Dishing Up New Management— New food management partnership planned

Dining and Hospitality Services plans to have an agreement with Bon Appétit Management Company by July 1, 2011. Some workers are voicing concern over a potential loss of retirement and health care plans, along with other benefits, said Brian DeKoninck, president of the Albion College Education Support Association (ACESA), a union in which full-time dining and hospitality employees are members.

“We’ve made it clear to Bon Appétit Management Company that current Albion employees must be an important part of any future relationship,” said Todd Tekiele, director of Dining and Hospitality Services.

Full-time Dining and Hospitality employees are at risk of losing retirement plans, current health care plans, employee tuition remission, and depending on the negotiations, other working conditions, benefits, and life insurance packages under the new management, DeKoninck said.

“There’s going to be some major changes,” said Missy Webb, Dining and Hospitality Services cook and part of the negotiation team, a medium between the college and Bon Appétit Management Company that reports to administration. “I don’t know if they’re all going to be positive changes.”

There are approximately 70 employees that could be affected by the potential change in management, including full-time, part-time and salaried employees.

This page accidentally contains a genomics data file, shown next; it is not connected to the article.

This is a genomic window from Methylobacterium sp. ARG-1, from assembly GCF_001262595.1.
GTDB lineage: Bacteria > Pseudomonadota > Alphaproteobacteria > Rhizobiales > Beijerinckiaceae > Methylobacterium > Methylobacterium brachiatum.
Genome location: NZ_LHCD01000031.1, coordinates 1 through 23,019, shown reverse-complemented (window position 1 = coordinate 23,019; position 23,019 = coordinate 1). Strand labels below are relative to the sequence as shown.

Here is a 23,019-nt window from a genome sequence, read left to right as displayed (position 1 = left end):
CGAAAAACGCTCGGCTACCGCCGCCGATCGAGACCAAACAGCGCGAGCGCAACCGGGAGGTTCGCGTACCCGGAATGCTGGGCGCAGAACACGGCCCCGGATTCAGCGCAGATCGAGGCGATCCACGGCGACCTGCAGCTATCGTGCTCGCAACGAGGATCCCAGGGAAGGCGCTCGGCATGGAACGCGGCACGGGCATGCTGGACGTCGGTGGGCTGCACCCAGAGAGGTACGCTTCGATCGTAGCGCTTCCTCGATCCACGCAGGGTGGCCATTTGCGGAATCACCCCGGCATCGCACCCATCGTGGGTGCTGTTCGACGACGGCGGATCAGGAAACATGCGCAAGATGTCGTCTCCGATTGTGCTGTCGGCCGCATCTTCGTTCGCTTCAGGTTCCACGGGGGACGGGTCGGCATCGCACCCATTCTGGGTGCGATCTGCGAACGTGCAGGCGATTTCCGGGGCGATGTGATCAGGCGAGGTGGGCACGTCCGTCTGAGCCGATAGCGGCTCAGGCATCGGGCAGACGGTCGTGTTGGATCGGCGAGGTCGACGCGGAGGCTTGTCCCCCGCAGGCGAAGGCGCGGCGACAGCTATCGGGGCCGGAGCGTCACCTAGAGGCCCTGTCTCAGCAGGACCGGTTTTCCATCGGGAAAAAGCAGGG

“We identified Bon Appétit as a potential partner whose values align with those of Albion College,” Tekiele said. “What we learned is that they have a well-deserved reputation for providing outstanding food.”

ACESA offered the negotiating team several proposals to help keep benefits for union employees; the first proposal was rejected, DeKoninck said.

The current counterproposal is for Bon Appétit Management Company to be brought in for management and to operate food service operations. However, full-time employees would remain Albion employees, DeKoninck said.

“Everything is an option,” Tekiele said. “We’re listening to the union. We’re listening to the management company. We haven’t concluded how it may end, but we’re listening and considering the options. We’re hoping for a win-win situation for everyone.”

Tekiele said the college responded to feedback, including various surveys and conducted extensive research as it considered ways to improve campus dining. Dining and Hospitality Services hopes Bon Appétit Management Company will help Albion achieve goals of more nutritious and sustainable foods.

DeKoninck said there is a reason for distrust between administration and ACESA.

“Lately, lack of communication and lack of partnering with the employees has lowered that trust level significantly and now with the talks of outsourcing (management), the trust level is much lower,” DeKoninck said. “We realize that the College is struggling financially, but we have not been brought in to help seek solutions together.”

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